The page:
Clarkson’s Anger goes into Top Gear
Missing out on your favourite meal at the end of a hard day at work is enough to make anyone a bit grumpy. But for 54-year-old Top Gear presenter Jeremy Clarkson, finding out that he couldn’t order his steak and chips after finishing a day of filming reportedly caused him to lose the plot.
The nearby hotel where he had planned on having dinner had stopped serving food by the time he was ready to order.
The target of his anger was his producer, Oisin Tymon. Clarkson reportedly yelled and threatened to fire Tymon in a tirade lasting for about 20 minutes before punching him in the face. Tyson then took himself to hospital after suffering swollen and bleeding lips.
And although Tymon did not make a formal complaint, the BBC has decided that it will drop Clarkson from the Top Gear team.
Clarkson quickly admitted his wrong-doing and apologised for his conduct, but it was not enough to save his job. Clarkson’s current contract is due to expire at the end of this month and the BBC has announced that it will not be renewed.
Former Top Gear host Quentin Wilson said that Clarkson was a difficult man to work with. He believes that success may have gone to Clarkson’s head, and hitting a co-worker because he didn’t get his dinner was not acceptable.
The BBC defended its decision to fire the popular presenter, although fans have started a petition in an attempt to change the broadcaster’s mind. The ‘Bring Back Clarkson’ petition has already been signed by more than 1 million fans, who believe that the show will not be the same without him.
In fairness, Clarkson has been instrumental in turning Top Gear into the popular and well-known show it is today. But many support the BBC’s decision and are happy to see the back of Clarkson, saying that stars should not be allowed to get away with inappropriate behaviour in the workplace no matter how popular they are.
Clarkson may also face assault charges after police investigate the confrontation and its criminal implications. Witnesses have been interviewed and police have also asked the BBC for a report that details their internal findings.
Assaults in NSW
If this attack had taken place here in NSW, there is certainly a possibility that Clarkson could have faced assault charges; with or without a formal complaint or statement from the alleged victim.
Assault is divided up into several categories, depending on the nature of the conduct and the injuries inflicted (if any).
The available facts in the Clarkson case would leave open the possibility of at least 3 types of assault charges:
- Common assault,
- Assault occasioning actual bodily harm
- Reckless wounding
What is common assault?
Common assault is an offence under section 61 of the Crimes Act 1900(“the Act”) and is the least serious of assault charges. It includes any action that causes a person to fear immediate and unlawful personal violence, even if no physical contact is actually made. If physical contact is made, it will include minor injuries that heal quickly, like scratches or grazes, but not more serious injuries.
In NSW, the maximum penalty for common assault will depend on which court it is heard in. If it is heard in a Local court, such as the Downing Centre court, the maximum penalty is twelve months imprisonment and/or a $2,200 fine. If the case is heard in the District court, the maximum penalty is two years imprisonment.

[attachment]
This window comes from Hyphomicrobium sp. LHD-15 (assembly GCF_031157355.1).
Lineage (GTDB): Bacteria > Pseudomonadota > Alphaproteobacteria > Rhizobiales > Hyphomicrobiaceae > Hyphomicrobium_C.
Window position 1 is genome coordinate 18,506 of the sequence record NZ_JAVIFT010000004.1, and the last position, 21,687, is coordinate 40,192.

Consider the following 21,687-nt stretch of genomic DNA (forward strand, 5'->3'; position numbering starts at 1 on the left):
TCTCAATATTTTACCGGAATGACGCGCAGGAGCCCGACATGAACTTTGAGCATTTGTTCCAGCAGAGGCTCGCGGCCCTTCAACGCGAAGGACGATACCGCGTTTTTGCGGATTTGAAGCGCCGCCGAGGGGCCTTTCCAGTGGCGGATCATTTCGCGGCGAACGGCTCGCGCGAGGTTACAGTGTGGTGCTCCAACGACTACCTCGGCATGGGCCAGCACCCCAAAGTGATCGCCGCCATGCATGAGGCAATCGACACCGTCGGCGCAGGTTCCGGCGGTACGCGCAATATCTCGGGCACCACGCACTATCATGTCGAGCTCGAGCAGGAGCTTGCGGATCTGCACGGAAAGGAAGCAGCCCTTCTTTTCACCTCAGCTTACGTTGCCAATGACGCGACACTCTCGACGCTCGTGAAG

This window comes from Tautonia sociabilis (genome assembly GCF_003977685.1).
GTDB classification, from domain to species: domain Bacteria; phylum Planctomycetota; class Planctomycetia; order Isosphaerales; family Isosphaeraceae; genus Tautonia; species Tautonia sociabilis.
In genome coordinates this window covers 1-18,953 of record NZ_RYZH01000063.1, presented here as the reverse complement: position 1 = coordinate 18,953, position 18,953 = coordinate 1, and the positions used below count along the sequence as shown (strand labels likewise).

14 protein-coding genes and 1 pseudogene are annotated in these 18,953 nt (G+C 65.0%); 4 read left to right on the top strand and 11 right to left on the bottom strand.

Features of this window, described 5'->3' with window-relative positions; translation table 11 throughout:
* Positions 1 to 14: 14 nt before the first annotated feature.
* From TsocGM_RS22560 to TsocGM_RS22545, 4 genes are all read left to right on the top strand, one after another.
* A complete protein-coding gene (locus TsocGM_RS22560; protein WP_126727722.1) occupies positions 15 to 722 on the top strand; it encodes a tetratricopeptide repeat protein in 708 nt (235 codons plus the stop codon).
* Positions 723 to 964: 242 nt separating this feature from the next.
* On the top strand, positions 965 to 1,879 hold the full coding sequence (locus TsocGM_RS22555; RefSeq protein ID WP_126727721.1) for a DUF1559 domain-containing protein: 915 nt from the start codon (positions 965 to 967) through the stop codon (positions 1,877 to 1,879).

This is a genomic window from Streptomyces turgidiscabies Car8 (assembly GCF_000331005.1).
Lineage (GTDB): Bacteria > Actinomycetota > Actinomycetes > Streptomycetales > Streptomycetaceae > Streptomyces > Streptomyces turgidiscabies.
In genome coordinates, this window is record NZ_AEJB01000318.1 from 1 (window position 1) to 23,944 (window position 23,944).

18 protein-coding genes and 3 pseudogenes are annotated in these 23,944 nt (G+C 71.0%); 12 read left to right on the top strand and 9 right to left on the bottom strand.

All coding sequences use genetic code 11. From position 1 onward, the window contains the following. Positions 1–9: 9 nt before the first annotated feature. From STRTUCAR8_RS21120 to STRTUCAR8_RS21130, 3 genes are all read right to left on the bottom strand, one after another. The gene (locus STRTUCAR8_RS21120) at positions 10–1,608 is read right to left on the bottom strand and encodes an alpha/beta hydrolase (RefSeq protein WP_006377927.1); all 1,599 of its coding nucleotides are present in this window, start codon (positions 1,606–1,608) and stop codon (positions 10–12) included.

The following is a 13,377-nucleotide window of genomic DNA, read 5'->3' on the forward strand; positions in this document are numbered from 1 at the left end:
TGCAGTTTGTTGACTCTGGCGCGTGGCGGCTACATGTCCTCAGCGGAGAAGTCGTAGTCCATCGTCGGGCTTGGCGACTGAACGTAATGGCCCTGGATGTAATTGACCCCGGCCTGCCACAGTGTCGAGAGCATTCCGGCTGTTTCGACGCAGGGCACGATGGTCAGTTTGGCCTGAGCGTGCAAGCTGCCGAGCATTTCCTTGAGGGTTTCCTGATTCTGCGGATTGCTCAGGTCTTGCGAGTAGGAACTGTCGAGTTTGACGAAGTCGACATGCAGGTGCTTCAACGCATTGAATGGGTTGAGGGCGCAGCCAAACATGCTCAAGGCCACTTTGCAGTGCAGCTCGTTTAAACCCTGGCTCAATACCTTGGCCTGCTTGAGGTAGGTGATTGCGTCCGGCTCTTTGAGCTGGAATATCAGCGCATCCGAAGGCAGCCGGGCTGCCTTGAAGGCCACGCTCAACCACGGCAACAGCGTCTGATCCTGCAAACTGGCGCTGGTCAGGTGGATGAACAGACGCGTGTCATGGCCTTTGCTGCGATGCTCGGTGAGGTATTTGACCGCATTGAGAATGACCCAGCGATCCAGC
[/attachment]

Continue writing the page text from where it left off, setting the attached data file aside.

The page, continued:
What is assault occasioning actual bodily harm?
Assault occasioning actual bodily harm (AOABH) is an offence under section 58 of the Act and is the next most serious assault charge. It involves injuries that are more than just “transient or trifling”. This may include, for example, scratches, bruising and grazes that last more than just a couple of days. And in terms of mental health, psychological injury must be something more than transient emotion, feeling and states of mind.
The maximum penalty for AOABH in NSW if heard in the Local court is two years imprisonment and/or a $5,500 fine. If heard in the District court, the penalties are higher: five years imprisonment.
What is reckless wounding?
Reckless wounding is an offence under section 35(4) of the Act, and it is more serious than AOABH. In order to constitute reckless wounding, the injury must involve the cutting of the interior layer of the skin (the dermis). Breaking only the outer layer is not sufficient; however a split lip may constitute reckless wounding.
The maximum penalty for reckless wounding is seven years imprisonment in the District Court or two years if the case remains in the Local Court.
Will types of penalties can I expect for an assault charge?
Common assault, AOABH and Reckless wounding all come with a criminal record if you are convicted. The penalties that a court may impose also includes good behaviour bonds, community service orders, intensive correction orders, fines, suspended sentences and prison.
However, it is possible to escape a criminal record and a penalty if you are able to beat the charge by arguing that there is not enough evidence to prove your guilt or if you have a valid legal defence, such as ‘self-defence’.
Even if you wish to plead guilty, you will be able to avoid a criminal record if you can convince a magistrate or judge to order a ‘section 10 dismissal or conditional release order’; which mean that you are guilty but a criminal conviction is not recorded against your name.
Back to the UK, it is reported that Clarkson is unhappy with BBC’s decision to sack him and that he has vowed not to go down without a fight.
Legal action may even be on the cards from Clarkson’s corner.
And adding to the BBC’s woes, it has also been reported that Top Gear co-stars James May and Richard Hammond may turn down the offer to continue as presenters of the show if Clarkson is not reinstated.